How do we start a discussion on something so heartbreakingly, wickedly destructive?
Child sexual abuse.
There are not many things that make me feel sick to my stomach, but this is one of them. Having researched some dark topics myself – including spending time with child sex trafficking victims in Thailand and hearing their stories – I often feel quite numb to a lot of things now. It never stops me from caring or advocating for the rights of women and children, in fact sometimes it works in my favour by allowing me to press on in my investigations without allowing the darkness to consume me. Occasionally however, a story grips me and breaks down my walls.A few night ago I read a story on ‘Australian Child Abusers Named and Shamed‘ about a young Australian couple who had abused children while in their care. Engaged couple Nicholas James Murdoch (27) and Loren Marita Fothergill (28) had been babysitting a little girl, no older than 2 or 3 years old, when they began to exploit and involve her in pedophilic activity. When I read the graphic detail of what was done to this child, and the content found on the couple’s computer (involving infants of 3 months old), I found myself completely heartbroken.
Image taken from Australian Child Abusers Named and Shamed.
More heartbreaking however, was the sentencing given. Although Judge Brian Harrison had refused to excuse the offenders simply because of their own problematic childhoods, he decided that a sentence of 3 – 3.5 years was reasonable.
I’m going to repeat that. 3.5 years, with parole set for mid 2015.
These monsters could be released NEXT YEAR… Long before their victim fully understands the extent of the irreversible damage done to her body and soul.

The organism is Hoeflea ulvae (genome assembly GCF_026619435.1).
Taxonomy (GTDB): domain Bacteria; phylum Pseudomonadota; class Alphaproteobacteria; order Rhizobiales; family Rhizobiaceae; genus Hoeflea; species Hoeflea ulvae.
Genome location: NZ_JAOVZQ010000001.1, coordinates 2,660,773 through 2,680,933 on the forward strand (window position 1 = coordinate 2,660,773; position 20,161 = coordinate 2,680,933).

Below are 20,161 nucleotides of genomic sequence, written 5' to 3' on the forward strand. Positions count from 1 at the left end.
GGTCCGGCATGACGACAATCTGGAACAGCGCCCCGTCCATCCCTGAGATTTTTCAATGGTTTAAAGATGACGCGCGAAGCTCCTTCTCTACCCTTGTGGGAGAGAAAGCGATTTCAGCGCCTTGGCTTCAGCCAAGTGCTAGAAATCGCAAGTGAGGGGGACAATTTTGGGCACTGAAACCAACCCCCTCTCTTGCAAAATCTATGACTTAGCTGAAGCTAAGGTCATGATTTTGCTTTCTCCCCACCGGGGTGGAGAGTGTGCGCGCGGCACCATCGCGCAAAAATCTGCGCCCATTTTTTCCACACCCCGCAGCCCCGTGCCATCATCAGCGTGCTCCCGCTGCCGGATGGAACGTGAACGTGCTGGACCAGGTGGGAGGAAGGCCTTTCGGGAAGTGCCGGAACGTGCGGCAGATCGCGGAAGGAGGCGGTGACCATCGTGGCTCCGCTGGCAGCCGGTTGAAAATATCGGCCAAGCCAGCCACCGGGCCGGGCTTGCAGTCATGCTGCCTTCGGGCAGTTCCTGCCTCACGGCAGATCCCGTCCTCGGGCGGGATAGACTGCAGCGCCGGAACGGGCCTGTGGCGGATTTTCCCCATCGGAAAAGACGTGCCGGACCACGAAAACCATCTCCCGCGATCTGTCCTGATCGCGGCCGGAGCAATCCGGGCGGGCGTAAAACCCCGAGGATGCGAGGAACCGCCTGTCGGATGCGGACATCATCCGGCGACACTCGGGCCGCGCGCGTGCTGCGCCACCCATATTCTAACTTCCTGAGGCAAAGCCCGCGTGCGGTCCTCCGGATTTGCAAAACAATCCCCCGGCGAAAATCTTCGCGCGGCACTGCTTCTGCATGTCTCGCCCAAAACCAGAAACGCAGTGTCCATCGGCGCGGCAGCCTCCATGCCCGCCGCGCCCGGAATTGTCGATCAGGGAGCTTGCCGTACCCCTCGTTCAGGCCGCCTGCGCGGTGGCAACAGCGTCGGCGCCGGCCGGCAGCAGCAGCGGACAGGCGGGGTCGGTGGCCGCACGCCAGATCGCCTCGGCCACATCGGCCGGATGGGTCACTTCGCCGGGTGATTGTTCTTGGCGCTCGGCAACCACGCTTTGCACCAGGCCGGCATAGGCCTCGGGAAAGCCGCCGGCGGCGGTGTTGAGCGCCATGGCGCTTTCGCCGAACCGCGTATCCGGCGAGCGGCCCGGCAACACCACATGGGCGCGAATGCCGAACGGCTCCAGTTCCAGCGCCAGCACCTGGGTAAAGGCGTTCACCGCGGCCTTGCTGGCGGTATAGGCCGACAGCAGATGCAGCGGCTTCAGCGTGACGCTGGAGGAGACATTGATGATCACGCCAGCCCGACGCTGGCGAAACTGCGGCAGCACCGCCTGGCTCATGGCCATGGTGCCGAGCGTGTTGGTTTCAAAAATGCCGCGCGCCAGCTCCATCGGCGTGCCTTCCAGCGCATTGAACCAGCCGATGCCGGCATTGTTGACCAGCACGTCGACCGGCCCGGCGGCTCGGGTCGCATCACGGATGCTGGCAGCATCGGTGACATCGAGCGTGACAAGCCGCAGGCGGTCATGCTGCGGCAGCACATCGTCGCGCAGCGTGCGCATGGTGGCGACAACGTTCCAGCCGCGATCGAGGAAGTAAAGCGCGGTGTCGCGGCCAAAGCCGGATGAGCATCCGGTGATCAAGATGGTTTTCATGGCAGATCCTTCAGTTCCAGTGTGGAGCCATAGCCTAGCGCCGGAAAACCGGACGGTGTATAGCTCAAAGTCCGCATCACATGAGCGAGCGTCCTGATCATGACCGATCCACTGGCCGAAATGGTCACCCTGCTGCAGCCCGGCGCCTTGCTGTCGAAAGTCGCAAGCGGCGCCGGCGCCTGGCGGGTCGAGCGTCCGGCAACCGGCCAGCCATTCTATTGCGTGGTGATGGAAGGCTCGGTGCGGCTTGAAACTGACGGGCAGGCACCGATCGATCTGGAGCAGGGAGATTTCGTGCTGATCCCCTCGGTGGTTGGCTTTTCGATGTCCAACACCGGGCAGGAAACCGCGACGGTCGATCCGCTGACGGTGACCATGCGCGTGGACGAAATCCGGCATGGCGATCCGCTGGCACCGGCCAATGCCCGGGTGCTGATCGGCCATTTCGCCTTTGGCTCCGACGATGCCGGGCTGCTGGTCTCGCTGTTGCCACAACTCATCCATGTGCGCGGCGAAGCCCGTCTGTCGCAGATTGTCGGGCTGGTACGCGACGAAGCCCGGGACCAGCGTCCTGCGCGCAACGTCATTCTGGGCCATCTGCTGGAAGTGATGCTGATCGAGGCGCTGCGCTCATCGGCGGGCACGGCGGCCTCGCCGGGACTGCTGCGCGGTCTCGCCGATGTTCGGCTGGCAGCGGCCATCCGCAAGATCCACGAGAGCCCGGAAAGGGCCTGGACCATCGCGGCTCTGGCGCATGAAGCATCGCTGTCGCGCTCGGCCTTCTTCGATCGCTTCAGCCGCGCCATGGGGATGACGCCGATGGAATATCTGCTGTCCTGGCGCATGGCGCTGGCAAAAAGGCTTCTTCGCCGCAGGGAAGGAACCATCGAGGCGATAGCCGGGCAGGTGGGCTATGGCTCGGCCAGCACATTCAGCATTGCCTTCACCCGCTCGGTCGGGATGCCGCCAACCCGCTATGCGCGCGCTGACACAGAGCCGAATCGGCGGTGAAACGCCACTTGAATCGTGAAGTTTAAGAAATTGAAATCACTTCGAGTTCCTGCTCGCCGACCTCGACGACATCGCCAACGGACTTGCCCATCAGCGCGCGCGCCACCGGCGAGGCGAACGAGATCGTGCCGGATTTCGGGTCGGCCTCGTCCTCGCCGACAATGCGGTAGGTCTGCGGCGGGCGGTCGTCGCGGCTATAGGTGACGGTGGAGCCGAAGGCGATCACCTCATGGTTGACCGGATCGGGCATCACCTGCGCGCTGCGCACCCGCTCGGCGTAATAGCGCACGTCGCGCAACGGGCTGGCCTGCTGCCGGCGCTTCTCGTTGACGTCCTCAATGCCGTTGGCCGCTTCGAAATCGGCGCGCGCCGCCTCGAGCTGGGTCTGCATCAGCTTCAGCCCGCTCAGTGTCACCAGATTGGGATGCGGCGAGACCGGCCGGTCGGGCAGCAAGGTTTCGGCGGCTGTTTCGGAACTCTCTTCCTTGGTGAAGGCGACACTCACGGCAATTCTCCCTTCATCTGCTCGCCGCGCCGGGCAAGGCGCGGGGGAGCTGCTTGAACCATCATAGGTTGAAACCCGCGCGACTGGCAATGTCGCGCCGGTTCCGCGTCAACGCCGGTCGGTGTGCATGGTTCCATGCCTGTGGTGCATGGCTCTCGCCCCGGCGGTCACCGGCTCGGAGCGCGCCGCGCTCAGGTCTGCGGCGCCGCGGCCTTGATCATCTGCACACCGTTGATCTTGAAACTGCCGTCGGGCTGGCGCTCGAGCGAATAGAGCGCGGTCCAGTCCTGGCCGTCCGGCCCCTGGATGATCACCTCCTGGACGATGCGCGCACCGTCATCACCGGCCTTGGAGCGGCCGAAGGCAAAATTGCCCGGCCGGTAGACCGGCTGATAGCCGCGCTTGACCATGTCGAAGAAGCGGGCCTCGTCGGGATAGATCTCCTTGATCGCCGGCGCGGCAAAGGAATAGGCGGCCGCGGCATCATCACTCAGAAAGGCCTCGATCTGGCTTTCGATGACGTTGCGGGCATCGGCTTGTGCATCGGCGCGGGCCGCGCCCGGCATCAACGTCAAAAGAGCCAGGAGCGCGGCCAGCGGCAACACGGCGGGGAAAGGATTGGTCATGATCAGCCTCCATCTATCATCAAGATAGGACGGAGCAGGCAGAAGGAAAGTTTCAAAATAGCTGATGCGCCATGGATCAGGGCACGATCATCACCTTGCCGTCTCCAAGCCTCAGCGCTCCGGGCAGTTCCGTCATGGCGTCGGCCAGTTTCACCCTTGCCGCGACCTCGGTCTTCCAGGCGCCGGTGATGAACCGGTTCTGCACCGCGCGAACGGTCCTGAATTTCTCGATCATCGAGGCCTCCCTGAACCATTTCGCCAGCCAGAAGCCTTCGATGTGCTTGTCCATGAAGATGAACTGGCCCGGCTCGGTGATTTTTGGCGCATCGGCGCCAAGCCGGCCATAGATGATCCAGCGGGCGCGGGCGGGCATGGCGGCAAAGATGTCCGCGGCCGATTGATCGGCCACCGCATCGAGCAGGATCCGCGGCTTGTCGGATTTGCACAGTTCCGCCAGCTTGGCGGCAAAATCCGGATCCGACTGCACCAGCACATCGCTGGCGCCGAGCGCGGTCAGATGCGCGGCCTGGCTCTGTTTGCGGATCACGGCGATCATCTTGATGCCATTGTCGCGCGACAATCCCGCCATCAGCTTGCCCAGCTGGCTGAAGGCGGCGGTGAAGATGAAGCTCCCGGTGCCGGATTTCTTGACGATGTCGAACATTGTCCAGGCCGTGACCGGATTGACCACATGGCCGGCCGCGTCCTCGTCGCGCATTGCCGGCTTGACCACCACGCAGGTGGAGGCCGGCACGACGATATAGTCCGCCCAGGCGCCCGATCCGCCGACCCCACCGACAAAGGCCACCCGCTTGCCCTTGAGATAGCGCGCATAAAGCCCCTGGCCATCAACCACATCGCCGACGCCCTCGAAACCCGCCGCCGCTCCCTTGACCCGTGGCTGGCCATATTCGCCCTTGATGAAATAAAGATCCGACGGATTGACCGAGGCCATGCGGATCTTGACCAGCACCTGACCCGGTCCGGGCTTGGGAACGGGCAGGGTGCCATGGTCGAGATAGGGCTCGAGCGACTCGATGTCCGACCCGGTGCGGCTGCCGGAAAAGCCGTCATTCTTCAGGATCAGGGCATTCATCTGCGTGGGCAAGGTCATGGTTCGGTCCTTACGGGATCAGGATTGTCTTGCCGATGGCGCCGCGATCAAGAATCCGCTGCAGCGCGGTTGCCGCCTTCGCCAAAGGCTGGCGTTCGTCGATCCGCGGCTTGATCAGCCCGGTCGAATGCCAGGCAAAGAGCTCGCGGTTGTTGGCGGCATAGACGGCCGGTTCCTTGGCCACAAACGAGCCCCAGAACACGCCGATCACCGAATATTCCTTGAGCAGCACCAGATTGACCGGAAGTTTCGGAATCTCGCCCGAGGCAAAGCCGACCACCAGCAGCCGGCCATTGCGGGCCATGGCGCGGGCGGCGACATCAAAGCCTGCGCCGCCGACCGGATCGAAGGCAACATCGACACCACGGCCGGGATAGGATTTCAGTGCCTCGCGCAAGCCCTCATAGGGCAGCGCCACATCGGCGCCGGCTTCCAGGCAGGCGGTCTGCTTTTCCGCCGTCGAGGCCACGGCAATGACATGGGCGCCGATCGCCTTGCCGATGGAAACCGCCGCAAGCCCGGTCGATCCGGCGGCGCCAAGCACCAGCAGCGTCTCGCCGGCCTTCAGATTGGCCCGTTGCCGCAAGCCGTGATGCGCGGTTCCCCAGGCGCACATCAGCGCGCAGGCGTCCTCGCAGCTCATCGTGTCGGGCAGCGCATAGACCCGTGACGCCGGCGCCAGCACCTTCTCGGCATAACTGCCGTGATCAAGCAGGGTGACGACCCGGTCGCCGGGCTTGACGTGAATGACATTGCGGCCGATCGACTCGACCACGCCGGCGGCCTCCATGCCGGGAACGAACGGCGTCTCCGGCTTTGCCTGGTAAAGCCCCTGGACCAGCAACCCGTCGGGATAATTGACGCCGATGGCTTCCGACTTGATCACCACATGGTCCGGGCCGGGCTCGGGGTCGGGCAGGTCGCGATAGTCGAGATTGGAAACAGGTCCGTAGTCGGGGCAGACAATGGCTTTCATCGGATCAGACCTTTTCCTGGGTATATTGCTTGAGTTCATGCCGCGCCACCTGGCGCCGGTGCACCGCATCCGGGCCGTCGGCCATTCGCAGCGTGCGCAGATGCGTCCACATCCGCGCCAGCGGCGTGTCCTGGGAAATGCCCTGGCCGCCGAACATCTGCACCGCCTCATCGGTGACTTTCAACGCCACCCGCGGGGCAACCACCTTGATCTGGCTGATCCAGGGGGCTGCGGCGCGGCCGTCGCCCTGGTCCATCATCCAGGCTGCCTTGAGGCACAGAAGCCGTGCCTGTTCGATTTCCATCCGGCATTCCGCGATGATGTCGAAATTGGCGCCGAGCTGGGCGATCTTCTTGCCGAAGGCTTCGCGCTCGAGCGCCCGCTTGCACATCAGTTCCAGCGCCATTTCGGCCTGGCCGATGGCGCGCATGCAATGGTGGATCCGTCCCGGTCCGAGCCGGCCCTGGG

Without warning, I burst into tears after reading this story. I lay on the lounge and sobbed and sobbed.
Who is going to stand up for the little girl serving a life sentence? my mind screamed. When will society support the victims?
How is it any surprise that so few victims come forward, given the enormous problems in our own judicial systems and a sick culture of silence.
Now I understand what author and advocate Carrie Bailee means when she says that people want to keep such information in the dark. It’s such a horrible topic, and one that we often feel uncomfortable talking about for fear of ‘offending’ people. Speaking with Mamamia, Bailee explained how people fear talking about child sexual abuse.
“I’ve had (survivors) say they’re in the process of going through court. And it’s so horrific, but people tell them they don’t want to hear about it,” she says. “It’s in the dark. And people just want to keep it there because it’s a shameful, horrible topic.”
Carrie herself, knows more than most just how important it is to speak out about child abuse. She was only 4 years old when her father first sexually assaulted her, and 9 years old when he began selling her to other men. After living through years of torturous hell, she finally escaped to Australia at the age of 20. The damage that was done to her soul, is a deep trauma that will stay with her forever.
Pictures courtesy of Carrie Bailee – Carrie (top left, bottom right) at 4 years old. The abuse is heartbreakingly evident.